36:05  To learn about what is the best type of diet for healthy skin, Dr. Fine’s book, Cracking the Beauty Code: How to Program your DHA for Health, Vitality, and Younger-looking Skin, is a great resource.  You want to follow a Mediterranean, anti-inflammatory diet, which includes olive oil, fruits and vegetables, legumes, some meat, and red wine.  Inflammation will increase matrix metalloproteinases, which are enzymes that cut up your collagen., and this will result in more wrinkles.  You want to consume foods with antioxidants and that push Nrf2, which turns on your own, endogenous antioxidant system.  You turn on your genes that make antioxidants. Green tea is the number one beverage for good skin and shown to help with inflammation, elasticity, microcirculation.  Fish oil also helps with the elasticity of the skin. Blueberries are anti-inflammatory and pomegranate is also helpful. Sulforaphane from broccoli and other cruciferous vegetables help with detoxifying. Dr. Fine recommends avoiding glycation, such as the browning of the skin of chicken or other meats when grilling or barbecuing.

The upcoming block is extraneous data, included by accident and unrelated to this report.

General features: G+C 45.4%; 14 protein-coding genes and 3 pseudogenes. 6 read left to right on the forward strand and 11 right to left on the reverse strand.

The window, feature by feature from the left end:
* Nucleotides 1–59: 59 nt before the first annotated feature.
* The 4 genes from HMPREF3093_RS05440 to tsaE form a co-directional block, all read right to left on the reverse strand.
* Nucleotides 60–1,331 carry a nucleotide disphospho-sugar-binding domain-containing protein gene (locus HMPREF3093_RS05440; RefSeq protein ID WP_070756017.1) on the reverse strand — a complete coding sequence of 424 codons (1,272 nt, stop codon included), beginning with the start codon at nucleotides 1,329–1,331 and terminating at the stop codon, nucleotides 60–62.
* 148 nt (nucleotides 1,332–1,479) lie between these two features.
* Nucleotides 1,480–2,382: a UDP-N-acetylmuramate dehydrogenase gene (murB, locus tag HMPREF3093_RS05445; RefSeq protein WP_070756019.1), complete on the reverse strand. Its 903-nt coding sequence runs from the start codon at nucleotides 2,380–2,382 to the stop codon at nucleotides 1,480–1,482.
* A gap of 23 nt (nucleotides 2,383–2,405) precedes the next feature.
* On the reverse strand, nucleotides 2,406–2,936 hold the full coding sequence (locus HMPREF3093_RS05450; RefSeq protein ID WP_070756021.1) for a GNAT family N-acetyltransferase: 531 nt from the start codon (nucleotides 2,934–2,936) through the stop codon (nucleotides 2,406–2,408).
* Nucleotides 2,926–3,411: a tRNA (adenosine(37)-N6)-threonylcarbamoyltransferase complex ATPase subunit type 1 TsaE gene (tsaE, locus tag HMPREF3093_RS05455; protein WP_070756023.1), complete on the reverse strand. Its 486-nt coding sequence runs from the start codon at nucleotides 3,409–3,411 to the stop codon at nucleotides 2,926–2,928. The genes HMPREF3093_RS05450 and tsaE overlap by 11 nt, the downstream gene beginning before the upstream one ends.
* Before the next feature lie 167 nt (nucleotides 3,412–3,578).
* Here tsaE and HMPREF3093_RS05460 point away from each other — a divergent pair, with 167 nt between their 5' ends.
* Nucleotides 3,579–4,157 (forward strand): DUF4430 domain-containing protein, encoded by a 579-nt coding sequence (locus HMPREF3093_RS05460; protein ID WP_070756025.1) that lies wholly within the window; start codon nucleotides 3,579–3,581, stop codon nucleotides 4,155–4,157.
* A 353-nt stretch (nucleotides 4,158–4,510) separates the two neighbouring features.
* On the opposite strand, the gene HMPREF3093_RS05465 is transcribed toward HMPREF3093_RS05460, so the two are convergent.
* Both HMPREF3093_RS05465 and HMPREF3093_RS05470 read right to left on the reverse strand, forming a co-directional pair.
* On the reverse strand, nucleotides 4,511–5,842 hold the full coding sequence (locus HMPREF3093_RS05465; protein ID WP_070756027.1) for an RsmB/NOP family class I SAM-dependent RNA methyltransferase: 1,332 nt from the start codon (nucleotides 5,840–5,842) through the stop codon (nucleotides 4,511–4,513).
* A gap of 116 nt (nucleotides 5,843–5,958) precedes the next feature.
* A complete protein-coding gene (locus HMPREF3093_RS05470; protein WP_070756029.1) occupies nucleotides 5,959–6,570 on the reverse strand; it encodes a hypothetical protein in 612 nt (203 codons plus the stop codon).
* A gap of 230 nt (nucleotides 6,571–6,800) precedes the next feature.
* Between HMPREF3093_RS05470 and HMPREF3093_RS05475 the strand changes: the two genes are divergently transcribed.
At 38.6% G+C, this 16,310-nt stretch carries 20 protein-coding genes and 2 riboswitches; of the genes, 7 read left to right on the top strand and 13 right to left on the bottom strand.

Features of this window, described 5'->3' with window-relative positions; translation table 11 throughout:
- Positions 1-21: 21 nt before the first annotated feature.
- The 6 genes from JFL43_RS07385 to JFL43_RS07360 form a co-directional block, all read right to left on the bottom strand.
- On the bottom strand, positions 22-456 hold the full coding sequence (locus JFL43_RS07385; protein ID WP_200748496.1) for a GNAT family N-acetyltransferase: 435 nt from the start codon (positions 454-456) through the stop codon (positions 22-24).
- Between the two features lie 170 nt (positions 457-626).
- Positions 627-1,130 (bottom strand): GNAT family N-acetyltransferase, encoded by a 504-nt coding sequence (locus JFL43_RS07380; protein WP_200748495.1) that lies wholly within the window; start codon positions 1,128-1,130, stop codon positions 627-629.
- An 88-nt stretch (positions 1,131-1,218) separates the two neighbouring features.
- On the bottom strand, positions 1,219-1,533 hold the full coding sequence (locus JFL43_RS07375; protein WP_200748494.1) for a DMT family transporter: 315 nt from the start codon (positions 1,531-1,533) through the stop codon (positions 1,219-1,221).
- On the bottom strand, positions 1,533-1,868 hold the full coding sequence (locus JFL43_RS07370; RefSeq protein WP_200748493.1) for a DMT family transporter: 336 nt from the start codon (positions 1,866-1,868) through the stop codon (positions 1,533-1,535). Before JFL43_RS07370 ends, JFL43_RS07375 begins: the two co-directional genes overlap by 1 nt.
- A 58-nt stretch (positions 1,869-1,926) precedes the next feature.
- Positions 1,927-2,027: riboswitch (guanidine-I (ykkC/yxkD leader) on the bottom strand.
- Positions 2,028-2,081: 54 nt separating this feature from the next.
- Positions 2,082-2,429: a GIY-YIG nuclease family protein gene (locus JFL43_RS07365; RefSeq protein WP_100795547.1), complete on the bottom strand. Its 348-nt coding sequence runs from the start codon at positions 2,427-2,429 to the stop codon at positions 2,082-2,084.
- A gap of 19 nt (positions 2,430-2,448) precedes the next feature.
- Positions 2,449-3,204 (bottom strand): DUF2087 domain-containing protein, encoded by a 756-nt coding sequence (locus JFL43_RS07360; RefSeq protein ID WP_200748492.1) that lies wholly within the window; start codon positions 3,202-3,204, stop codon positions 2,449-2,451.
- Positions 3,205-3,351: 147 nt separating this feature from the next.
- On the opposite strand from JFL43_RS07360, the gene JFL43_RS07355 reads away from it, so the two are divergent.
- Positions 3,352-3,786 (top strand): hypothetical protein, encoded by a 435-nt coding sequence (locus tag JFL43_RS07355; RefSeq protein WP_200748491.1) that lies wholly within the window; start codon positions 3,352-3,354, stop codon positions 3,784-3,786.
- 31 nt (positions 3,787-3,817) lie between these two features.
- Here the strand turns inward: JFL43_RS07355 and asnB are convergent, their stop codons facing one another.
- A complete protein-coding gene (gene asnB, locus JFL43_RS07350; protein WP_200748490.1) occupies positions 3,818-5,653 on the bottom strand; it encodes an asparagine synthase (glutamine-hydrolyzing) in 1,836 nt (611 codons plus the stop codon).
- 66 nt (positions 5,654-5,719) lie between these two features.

40:05  Dr. Fine’s favorite nutritional supplements for skin include vitamin C, proline, astaxanthin, carotenoids, lycopene, and collagen products, some of which are better than others. 42:27  Sleep is also very important for skin health and one night of sleep interruption has been shown to epigenetically alter your skin health genes. During sleep your body rests and repairs the glymphatic system of the brain helps the brain to detoxify. Your skin also regenerates and heals overnight.